first_imgThe Adventist Relief Agencies (ADRA-Liberia) has donated a consignment of books of different categories value over US$10,000 to the University of Liberia (UL) and the Voinjama Community College in Lofa County.ADRA Country Director, Anthony Zaizay, who made the donation over the weekend on UL Capitol Hill campus in Monrovia, said the books are parts of ADRA-Liberia’s way of promoting education.He assured the University Authority of the entity continues commitment to improving their various education programs.The books include Mathematics, Science, English, Physics, modern Biology, and Computer Science books, Demography“We believed that these books are essential to help our students acquire quality education. We want them to focus on making the best use of these materials to improve their skills and have monopoly on what they study,” he said.He disclosed a plan by ADRA to distribute all sorts of valuable books to the various colleges across the country to ensure that students and the institutions in other counties benefit from the organization education initiative.“We observed that libraries at some of the institutions are completely emptied of books thereby denying students the opportunity to do proper research and read from the library even in the absent of technology or internet facility.” Research, Mr. Zaizay said, is one of the best ways for the students, and for that, ADRA believes that students would take advantage of the donated books by exploring the contents.He said ADRA intends to reach out to some of the undergraduate schools because the books the entity brought into the country are in abundance to reach to the various colleges and high schools across the country.“We donated the first set of books to the Voinjama Community College, while Grand Bassa County Community College is next on our list,” Mr. Zaizay disclosed.He lauded the ADRA Network (International Partners) for the levels of support to the people of Liberia and the institution, particularly the education sector of the country.In remarks on behalf of the UL, S. Momolu Getaweh, vice president for Academic Affairs, said his institution was gratified for the donation.He said there is no university or higher institution that runs without books or a library and believes that the books donated will make a meaningful impact or contribution for the students and the institution as well. Mr. Getaweh then urged the librarians to customize the books and ensure that they are fully distributed to the various colleges to allow students make the maximum use of them.Share this:Click to share on Twitter (Opens in new window)Click to share on Facebook (Opens in new window)last_img read more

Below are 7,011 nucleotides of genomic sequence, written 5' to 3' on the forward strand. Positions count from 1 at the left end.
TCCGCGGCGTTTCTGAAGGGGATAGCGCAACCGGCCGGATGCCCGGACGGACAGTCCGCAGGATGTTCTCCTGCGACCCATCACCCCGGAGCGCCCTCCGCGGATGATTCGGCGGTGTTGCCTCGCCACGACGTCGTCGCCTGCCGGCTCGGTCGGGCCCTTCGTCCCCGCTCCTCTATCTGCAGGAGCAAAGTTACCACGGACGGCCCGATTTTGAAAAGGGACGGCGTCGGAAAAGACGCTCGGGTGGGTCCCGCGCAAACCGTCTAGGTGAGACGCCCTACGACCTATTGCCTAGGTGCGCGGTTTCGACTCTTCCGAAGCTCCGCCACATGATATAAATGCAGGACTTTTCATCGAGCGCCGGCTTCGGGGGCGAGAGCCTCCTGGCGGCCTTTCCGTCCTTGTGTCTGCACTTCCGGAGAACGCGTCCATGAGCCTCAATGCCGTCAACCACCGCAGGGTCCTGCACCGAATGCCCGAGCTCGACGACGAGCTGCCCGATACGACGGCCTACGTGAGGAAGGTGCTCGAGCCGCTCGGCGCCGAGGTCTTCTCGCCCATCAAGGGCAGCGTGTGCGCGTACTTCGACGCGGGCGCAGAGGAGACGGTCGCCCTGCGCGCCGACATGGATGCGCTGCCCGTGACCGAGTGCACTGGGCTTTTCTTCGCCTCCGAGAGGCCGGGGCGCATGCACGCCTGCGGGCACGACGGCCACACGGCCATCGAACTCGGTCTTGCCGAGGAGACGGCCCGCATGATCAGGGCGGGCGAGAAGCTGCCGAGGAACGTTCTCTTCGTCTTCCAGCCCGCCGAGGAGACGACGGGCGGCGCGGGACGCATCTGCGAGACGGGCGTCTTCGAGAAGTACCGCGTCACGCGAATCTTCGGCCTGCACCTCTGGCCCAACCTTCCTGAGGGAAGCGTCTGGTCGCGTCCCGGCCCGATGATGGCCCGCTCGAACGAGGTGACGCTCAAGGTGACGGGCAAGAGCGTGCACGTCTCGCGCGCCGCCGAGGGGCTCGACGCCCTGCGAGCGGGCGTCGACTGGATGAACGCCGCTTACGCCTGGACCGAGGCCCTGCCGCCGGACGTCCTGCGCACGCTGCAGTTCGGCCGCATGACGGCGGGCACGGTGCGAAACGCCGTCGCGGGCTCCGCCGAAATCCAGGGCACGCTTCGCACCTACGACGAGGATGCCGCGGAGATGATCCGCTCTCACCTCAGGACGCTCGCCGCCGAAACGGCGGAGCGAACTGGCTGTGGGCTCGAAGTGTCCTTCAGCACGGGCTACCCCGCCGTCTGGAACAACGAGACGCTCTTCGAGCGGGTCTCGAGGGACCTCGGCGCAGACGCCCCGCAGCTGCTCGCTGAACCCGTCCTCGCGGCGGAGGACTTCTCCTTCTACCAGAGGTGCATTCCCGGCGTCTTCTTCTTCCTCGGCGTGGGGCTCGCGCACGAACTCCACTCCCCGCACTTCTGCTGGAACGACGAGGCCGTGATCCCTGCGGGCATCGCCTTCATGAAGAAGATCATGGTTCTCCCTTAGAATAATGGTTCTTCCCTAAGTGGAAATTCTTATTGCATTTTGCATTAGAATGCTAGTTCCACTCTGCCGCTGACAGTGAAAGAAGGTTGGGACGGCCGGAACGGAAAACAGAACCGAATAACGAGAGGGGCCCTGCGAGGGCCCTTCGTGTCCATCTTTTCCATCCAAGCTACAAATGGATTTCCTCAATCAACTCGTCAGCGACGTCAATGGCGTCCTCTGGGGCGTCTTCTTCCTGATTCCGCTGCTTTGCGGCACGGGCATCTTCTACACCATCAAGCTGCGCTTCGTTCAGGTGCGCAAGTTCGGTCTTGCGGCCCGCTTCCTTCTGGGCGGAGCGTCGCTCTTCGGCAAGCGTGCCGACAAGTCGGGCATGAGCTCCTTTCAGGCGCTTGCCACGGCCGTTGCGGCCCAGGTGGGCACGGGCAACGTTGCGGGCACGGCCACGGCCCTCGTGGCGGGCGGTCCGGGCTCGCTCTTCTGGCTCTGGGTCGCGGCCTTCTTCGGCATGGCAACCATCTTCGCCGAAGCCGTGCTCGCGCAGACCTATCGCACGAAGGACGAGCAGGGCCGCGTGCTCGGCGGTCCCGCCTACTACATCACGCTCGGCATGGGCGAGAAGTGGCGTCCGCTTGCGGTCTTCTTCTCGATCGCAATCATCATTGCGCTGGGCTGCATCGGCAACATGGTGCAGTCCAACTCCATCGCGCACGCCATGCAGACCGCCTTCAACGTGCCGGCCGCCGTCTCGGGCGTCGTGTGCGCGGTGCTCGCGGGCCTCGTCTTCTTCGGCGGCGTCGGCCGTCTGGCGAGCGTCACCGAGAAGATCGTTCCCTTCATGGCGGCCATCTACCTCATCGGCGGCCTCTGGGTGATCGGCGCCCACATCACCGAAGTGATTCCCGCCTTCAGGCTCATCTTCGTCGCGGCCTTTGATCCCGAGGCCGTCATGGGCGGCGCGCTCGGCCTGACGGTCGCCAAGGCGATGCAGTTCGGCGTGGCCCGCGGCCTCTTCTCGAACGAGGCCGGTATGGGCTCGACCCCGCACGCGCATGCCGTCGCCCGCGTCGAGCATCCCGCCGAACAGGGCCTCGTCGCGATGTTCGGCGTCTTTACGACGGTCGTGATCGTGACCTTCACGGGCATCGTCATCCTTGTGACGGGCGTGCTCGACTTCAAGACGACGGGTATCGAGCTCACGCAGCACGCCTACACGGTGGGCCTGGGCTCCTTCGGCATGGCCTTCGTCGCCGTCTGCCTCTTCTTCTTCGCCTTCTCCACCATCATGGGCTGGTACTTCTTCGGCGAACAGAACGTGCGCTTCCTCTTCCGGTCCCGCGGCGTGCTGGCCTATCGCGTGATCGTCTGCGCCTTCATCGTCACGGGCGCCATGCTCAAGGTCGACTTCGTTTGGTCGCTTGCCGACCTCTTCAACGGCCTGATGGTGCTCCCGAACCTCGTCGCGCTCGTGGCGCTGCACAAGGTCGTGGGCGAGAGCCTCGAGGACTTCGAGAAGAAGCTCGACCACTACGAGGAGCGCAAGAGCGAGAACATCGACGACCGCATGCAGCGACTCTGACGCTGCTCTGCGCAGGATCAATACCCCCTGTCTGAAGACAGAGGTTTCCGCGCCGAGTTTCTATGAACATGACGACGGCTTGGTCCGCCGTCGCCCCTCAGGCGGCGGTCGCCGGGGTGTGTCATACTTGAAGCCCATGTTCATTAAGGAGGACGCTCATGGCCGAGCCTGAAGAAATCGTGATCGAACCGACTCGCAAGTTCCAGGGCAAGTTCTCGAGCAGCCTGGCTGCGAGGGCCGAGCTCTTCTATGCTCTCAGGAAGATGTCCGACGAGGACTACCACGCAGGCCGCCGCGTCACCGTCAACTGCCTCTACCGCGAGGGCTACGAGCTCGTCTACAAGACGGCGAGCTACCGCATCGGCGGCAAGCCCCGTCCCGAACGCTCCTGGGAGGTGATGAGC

Read More →

New report offers ideas on Incas’ sacrifice of children

first_img 160Want local news?Sign up for the Localist and stay informed Something went wrong. Please try again.subscribeCongratulations! You’re all set! By The Associated Press WASHINGTON – Children sacrificed by the Inca appear to have been “fattened up” in a yearlong ritual, new research suggests. Researchers studied hair from the heads and in small bags accompanying four mummies of children sacrificed in Inca rituals. The children’s hair had been cut first a year and then six months before they were killed. By studying the chemicals preserved in the hair, researchers can calculate the diet of the children. The Inca lived in the area that is now Peru and were conquered by the invading Spanish in the early 1500s. The children’s diet was initially focused on vegetables such as the potato, but in the last year of their lives it was enriched with corn and protein probably from llama meat, according to the researchers led by Andrew Wilson of the University of Bradford in England. Changes in the hair samples indicate that in their last 3 to 4 months the children began their pilgrimage to the mountains, probably from Cuzco, the Inca capital.last_img read more